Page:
Western Paranoia (part 1), Run Club Experiment

Over-preparation (“one continent down, three to go, then I’ll get started on that dungeon”) and trying to impress the players with your cleverness (“your characters have to all be some kind of furniture… no, I didn’t say animated furniture, just furniture”) are the enemies of GM’ing, but like most GMs I am sometimes guilty of both.

To nip that in the bud, I decided to try something different for my Run Club slot: we would set a date to play, and then a week or two before hand the players would vote on a game system and a genre. I would then make a game and run whatever they chose. I reserved the right to veto game systems I didn’t know or that would be too hard to crunch in time, but other than that, I was at their mercy.

The vote: a Western using the classic Paranoia game (West End Games, 1984). The Paranoia rules looked a little cumbersome to pick back up quickly, so we compromised and agreed to use the Star Frontiers rules instead. The joy of Paranoia is really more of a genre or style anyway, so it was agreed: a Western in the Paranoia style using the Star Frontiers rules.

This was Tuesday night. The game was set for Sunday afternoon. I had less than 5 days to prepare a game and adapt the Star Frontiers skills to cover riding, roping and rustling. Crap.

Go West (End Games), young man?

As one of my players put it, Paranoia is about “secrets, finger pointing, fast talking and easy death, hence the ‘paranoia’ of someone finding out what you’re really up to.” So how was I going to keep the classic Paranoia feel with cowboys and indians?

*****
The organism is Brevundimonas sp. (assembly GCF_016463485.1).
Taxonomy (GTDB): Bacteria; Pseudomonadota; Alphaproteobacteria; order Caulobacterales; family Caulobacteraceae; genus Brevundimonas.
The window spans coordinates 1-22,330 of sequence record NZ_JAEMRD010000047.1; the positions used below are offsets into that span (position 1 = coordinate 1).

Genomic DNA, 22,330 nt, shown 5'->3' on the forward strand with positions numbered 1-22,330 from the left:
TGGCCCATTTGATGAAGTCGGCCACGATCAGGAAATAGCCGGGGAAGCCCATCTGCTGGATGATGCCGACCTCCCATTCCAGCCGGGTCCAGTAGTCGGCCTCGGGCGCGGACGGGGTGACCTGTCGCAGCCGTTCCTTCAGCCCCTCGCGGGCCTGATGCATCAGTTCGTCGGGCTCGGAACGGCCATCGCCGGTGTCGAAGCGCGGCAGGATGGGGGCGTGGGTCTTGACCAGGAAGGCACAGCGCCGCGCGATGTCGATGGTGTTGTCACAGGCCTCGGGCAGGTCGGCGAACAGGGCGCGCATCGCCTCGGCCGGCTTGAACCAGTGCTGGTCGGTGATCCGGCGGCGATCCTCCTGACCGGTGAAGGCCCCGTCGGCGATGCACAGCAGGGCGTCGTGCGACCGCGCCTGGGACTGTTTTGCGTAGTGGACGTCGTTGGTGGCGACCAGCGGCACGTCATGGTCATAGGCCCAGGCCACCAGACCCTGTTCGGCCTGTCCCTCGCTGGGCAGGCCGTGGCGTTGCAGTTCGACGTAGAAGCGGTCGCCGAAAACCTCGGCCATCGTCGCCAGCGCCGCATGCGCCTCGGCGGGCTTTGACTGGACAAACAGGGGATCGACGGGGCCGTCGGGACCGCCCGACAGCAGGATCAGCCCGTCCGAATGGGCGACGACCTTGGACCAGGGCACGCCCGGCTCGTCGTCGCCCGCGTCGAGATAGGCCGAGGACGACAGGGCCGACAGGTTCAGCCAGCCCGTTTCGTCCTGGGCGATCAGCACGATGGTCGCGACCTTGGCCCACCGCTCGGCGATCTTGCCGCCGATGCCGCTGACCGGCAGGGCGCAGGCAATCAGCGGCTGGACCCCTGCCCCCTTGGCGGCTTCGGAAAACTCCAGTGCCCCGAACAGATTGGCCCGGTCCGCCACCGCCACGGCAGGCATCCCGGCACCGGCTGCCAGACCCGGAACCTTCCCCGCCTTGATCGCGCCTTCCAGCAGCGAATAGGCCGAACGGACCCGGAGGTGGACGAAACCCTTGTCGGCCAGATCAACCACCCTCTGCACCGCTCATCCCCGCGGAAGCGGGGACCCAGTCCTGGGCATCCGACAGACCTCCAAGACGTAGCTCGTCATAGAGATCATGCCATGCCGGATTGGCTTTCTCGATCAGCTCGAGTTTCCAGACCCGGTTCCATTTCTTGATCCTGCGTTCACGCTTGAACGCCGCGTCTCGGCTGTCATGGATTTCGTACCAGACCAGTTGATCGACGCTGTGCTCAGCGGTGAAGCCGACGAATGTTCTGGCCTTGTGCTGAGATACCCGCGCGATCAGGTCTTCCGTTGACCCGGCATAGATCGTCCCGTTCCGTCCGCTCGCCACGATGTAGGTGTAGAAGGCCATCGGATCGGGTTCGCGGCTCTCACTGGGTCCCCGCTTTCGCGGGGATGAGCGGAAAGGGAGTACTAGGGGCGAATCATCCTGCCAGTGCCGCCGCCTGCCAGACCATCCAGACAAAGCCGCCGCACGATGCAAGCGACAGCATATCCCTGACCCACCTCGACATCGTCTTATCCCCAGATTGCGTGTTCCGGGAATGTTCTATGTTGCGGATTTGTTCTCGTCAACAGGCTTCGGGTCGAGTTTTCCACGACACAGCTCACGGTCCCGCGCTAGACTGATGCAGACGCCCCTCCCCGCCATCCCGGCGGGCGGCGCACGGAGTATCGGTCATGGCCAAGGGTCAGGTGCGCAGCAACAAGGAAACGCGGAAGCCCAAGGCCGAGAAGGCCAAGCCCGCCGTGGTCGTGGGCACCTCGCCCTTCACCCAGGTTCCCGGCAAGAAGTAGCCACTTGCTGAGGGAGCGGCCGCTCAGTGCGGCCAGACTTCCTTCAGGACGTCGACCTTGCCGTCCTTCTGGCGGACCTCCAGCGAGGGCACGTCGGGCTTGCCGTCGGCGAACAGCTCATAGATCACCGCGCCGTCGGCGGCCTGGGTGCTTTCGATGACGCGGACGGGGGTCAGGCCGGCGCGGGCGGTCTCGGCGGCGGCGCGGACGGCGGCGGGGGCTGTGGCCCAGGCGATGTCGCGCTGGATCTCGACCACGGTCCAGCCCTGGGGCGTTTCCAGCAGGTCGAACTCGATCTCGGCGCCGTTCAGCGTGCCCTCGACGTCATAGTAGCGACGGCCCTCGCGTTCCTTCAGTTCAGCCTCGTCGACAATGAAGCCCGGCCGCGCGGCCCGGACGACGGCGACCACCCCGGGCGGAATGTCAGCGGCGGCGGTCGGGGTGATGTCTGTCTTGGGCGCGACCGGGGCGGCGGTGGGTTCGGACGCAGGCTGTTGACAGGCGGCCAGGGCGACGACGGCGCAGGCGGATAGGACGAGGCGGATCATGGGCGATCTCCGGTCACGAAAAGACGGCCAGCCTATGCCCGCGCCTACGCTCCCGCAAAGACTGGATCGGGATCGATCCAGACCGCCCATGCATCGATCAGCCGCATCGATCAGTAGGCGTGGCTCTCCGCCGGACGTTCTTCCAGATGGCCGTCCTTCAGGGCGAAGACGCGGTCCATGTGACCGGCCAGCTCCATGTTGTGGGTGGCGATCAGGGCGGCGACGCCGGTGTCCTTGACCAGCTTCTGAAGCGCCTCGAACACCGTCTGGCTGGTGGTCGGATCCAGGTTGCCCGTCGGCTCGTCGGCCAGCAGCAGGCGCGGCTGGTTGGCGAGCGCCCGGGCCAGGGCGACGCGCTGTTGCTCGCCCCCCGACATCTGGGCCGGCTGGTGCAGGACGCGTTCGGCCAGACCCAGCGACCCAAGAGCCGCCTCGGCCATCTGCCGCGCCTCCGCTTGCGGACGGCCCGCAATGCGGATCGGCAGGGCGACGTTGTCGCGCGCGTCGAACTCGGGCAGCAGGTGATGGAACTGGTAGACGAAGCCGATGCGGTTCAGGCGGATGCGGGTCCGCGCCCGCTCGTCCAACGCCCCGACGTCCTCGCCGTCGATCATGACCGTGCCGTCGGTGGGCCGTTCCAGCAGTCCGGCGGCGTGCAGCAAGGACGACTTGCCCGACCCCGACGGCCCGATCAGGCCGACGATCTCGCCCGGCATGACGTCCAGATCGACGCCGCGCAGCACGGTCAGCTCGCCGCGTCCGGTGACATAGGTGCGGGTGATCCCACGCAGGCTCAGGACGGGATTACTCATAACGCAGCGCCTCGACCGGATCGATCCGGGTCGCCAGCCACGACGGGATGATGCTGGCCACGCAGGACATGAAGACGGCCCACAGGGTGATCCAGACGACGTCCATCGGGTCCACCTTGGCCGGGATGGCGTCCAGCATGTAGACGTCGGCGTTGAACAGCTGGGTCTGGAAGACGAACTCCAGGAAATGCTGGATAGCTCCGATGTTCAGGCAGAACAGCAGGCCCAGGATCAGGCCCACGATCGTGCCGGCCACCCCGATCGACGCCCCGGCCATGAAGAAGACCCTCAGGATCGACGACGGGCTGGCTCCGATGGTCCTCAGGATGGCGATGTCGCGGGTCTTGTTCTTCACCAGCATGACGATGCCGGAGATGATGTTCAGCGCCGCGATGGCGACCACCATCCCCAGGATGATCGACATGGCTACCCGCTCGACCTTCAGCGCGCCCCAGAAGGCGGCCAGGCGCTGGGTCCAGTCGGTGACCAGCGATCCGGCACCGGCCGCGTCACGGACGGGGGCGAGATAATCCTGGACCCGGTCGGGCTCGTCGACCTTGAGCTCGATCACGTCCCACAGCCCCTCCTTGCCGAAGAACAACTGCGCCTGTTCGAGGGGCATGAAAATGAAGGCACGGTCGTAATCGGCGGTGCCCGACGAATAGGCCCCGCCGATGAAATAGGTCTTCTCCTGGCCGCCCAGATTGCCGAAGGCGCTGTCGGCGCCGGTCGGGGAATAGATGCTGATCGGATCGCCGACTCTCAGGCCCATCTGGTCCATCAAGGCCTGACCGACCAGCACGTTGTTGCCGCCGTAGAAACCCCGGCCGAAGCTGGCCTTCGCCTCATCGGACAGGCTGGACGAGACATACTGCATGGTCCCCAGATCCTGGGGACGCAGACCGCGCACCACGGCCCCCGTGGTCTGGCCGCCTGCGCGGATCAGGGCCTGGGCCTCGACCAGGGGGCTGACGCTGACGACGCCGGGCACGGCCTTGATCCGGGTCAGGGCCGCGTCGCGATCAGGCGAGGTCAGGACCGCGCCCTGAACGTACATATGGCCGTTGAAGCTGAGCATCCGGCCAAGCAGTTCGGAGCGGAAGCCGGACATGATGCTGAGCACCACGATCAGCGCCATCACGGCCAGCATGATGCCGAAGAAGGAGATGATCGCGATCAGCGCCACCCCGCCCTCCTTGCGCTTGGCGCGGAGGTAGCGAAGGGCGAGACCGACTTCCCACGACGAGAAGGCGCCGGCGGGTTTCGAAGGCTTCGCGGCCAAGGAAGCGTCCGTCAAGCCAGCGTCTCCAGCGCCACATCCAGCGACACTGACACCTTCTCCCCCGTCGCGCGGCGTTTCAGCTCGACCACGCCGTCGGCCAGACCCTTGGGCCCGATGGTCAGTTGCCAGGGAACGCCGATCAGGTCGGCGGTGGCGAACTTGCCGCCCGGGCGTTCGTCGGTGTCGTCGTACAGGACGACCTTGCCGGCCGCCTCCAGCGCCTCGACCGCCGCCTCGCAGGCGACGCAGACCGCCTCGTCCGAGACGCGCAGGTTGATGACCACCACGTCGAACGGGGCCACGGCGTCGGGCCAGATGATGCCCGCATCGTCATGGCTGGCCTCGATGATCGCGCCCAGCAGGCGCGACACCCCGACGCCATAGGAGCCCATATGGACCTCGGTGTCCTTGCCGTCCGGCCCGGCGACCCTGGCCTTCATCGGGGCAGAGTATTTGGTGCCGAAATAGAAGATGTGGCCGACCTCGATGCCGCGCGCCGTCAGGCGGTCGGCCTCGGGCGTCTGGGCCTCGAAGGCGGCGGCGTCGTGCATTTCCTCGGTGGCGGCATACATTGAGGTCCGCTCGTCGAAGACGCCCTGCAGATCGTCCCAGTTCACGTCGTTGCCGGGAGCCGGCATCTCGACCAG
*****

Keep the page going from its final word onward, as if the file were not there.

I decided right off the bat that I wanted a classic Western, nothing whacky. It would have been easy to introduce strange conspiracies, cults, etc. to match the strange conspiracies, cults, etc. of Paranoia, but that seemed like the easy way out. The alternative was to let the players have secret allegiances (“I work for the railroad!”) like the Paranoia secret societies, but without solid examples to choose from I would be forcing each player to come up with unusual ideas in a vacuum, which usually leads back to whacky.

To keep everyone on the same page and make it easy for them to leap in and make characters, I needed finite choices that were still open-ended enough to permit interesting concepts without polluting the Western genre with weirdness.

Next: Part 2 — Tripod of Deceit

    Ben Robbins | February 19th, 2007 | , | leave a comment